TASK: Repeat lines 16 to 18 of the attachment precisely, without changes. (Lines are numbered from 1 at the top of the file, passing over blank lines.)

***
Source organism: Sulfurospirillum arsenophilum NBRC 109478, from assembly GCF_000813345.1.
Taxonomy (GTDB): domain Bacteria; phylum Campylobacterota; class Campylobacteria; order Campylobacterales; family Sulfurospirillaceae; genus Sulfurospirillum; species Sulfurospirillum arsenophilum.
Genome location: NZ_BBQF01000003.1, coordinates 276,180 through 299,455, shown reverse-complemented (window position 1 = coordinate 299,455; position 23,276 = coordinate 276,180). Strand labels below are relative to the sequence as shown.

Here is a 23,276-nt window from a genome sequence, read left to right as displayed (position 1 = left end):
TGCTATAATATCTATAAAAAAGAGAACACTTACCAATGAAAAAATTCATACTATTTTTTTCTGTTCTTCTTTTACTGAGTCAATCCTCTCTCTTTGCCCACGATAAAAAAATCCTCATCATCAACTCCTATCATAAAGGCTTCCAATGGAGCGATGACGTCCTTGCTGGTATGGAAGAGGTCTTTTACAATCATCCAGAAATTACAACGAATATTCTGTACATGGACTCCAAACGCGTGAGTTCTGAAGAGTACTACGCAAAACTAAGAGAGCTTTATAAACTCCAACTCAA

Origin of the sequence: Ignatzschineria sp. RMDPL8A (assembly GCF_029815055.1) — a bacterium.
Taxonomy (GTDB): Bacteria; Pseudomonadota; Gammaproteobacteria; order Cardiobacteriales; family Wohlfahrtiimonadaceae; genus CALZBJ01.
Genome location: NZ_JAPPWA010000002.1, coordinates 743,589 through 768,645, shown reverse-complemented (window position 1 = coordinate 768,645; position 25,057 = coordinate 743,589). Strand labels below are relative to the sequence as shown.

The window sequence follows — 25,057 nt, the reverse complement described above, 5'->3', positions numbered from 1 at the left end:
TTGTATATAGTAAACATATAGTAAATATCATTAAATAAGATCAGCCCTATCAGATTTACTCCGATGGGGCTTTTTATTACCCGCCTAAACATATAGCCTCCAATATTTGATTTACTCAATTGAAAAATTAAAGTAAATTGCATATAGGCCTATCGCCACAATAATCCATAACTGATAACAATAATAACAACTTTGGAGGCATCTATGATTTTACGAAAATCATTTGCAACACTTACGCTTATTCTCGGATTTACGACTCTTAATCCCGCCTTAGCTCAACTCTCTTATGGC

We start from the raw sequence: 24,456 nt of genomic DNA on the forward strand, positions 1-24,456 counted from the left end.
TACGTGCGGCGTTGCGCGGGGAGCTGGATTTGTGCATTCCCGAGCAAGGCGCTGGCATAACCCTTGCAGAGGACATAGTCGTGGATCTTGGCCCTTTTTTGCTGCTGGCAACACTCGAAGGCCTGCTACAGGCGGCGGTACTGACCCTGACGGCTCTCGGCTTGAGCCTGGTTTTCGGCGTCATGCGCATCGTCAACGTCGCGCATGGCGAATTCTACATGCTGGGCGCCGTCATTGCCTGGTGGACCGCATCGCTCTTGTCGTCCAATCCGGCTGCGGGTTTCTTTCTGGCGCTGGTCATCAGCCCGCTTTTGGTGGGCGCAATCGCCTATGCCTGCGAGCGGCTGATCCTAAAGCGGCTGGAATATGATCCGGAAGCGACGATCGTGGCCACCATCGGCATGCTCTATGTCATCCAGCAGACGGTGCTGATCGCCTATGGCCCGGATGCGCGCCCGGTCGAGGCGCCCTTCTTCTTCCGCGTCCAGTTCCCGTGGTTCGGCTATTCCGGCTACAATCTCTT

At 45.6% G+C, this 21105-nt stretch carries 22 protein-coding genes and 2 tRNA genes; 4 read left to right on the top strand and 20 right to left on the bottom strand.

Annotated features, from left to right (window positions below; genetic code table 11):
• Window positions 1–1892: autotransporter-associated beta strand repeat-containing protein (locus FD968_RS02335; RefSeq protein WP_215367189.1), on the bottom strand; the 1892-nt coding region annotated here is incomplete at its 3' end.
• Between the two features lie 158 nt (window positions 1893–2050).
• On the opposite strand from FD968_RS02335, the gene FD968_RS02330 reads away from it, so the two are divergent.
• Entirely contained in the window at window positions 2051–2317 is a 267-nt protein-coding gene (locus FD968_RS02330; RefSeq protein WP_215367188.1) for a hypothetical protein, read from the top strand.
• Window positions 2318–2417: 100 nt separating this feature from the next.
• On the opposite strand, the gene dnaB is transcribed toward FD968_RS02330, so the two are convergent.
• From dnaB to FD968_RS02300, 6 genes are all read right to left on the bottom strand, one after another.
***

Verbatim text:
• Between the two features lie 158 nt (window positions 1893–2050).
• On the opposite strand from FD968_RS02335, the gene FD968_RS02330 reads away from it, so the two are divergent.
• Entirely contained in the window at window positions 2051–2317 is a 267-nt protein-coding gene (locus FD968_RS02330; RefSeq protein WP_215367188.1) for a hypothetical protein, read from the top strand.